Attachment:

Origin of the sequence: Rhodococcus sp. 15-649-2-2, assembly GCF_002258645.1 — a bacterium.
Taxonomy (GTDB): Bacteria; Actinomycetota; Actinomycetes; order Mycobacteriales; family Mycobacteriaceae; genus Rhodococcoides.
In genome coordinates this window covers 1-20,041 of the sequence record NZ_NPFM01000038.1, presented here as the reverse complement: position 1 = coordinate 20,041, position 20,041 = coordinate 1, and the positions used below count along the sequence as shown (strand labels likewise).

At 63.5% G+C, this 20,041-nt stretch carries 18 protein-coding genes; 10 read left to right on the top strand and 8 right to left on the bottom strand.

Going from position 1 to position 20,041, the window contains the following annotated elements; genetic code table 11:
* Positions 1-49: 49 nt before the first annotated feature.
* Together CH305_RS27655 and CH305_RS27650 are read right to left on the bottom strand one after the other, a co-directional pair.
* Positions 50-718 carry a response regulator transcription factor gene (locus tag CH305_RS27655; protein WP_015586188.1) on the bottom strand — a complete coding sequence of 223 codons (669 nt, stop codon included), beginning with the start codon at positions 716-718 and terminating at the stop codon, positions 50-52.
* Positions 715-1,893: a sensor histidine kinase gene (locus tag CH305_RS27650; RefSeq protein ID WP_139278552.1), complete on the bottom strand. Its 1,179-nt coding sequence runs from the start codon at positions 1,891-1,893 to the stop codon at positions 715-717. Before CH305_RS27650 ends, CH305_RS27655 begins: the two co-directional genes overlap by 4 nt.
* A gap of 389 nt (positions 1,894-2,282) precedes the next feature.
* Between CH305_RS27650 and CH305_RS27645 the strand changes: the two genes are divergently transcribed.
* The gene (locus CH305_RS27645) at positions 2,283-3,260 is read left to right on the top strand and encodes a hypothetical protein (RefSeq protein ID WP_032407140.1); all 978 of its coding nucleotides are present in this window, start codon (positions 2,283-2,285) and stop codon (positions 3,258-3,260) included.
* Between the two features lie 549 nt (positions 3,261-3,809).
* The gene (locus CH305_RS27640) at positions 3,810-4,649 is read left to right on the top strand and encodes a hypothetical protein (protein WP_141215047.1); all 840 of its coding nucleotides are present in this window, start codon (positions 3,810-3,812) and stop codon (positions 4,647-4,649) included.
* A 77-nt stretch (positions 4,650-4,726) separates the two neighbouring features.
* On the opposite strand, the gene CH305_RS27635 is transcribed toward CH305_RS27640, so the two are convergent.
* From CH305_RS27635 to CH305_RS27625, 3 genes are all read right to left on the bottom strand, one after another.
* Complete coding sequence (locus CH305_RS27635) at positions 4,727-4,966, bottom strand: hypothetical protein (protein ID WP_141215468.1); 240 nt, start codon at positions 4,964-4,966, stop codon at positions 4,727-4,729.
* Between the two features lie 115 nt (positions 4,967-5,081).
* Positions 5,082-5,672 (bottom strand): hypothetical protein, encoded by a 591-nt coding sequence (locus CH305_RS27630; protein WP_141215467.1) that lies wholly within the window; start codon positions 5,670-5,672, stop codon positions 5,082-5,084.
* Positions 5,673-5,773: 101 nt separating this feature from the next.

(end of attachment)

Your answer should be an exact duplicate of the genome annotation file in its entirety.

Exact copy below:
Origin of the sequence: Rhodococcus sp. 15-649-2-2, assembly GCF_002258645.1 — a bacterium.
Taxonomy (GTDB): Bacteria; Actinomycetota; Actinomycetes; order Mycobacteriales; family Mycobacteriaceae; genus Rhodococcoides.
In genome coordinates this window covers 1-20,041 of the sequence record NZ_NPFM01000038.1, presented here as the reverse complement: position 1 = coordinate 20,041, position 20,041 = coordinate 1, and the positions used below count along the sequence as shown (strand labels likewise).

At 63.5% G+C, this 20,041-nt stretch carries 18 protein-coding genes; 10 read left to right on the top strand and 8 right to left on the bottom strand.

Going from position 1 to position 20,041, the window contains the following annotated elements; genetic code table 11:
* Positions 1-49: 49 nt before the first annotated feature.
* Together CH305_RS27655 and CH305_RS27650 are read right to left on the bottom strand one after the other, a co-directional pair.
* Positions 50-718 carry a response regulator transcription factor gene (locus tag CH305_RS27655; protein WP_015586188.1) on the bottom strand — a complete coding sequence of 223 codons (669 nt, stop codon included), beginning with the start codon at positions 716-718 and terminating at the stop codon, positions 50-52.
* Positions 715-1,893: a sensor histidine kinase gene (locus tag CH305_RS27650; RefSeq protein ID WP_139278552.1), complete on the bottom strand. Its 1,179-nt coding sequence runs from the start codon at positions 1,891-1,893 to the stop codon at positions 715-717. Before CH305_RS27650 ends, CH305_RS27655 begins: the two co-directional genes overlap by 4 nt.
* A gap of 389 nt (positions 1,894-2,282) precedes the next feature.
* Between CH305_RS27650 and CH305_RS27645 the strand changes: the two genes are divergently transcribed.
* The gene (locus CH305_RS27645) at positions 2,283-3,260 is read left to right on the top strand and encodes a hypothetical protein (RefSeq protein ID WP_032407140.1); all 978 of its coding nucleotides are present in this window, start codon (positions 2,283-2,285) and stop codon (positions 3,258-3,260) included.
* Between the two features lie 549 nt (positions 3,261-3,809).
* The gene (locus CH305_RS27640) at positions 3,810-4,649 is read left to right on the top strand and encodes a hypothetical protein (protein WP_141215047.1); all 840 of its coding nucleotides are present in this window, start codon (positions 3,810-3,812) and stop codon (positions 4,647-4,649) included.
* A 77-nt stretch (positions 4,650-4,726) separates the two neighbouring features.
* On the opposite strand, the gene CH305_RS27635 is transcribed toward CH305_RS27640, so the two are convergent.
* From CH305_RS27635 to CH305_RS27625, 3 genes are all read right to left on the bottom strand, one after another.
* Complete coding sequence (locus CH305_RS27635) at positions 4,727-4,966, bottom strand: hypothetical protein (protein ID WP_141215468.1); 240 nt, start codon at positions 4,964-4,966, stop codon at positions 4,727-4,729.
* Between the two features lie 115 nt (positions 4,967-5,081).
* Positions 5,082-5,672 (bottom strand): hypothetical protein, encoded by a 591-nt coding sequence (locus CH305_RS27630; protein WP_141215467.1) that lies wholly within the window; start codon positions 5,670-5,672, stop codon positions 5,082-5,084.
* Positions 5,673-5,773: 101 nt separating this feature from the next.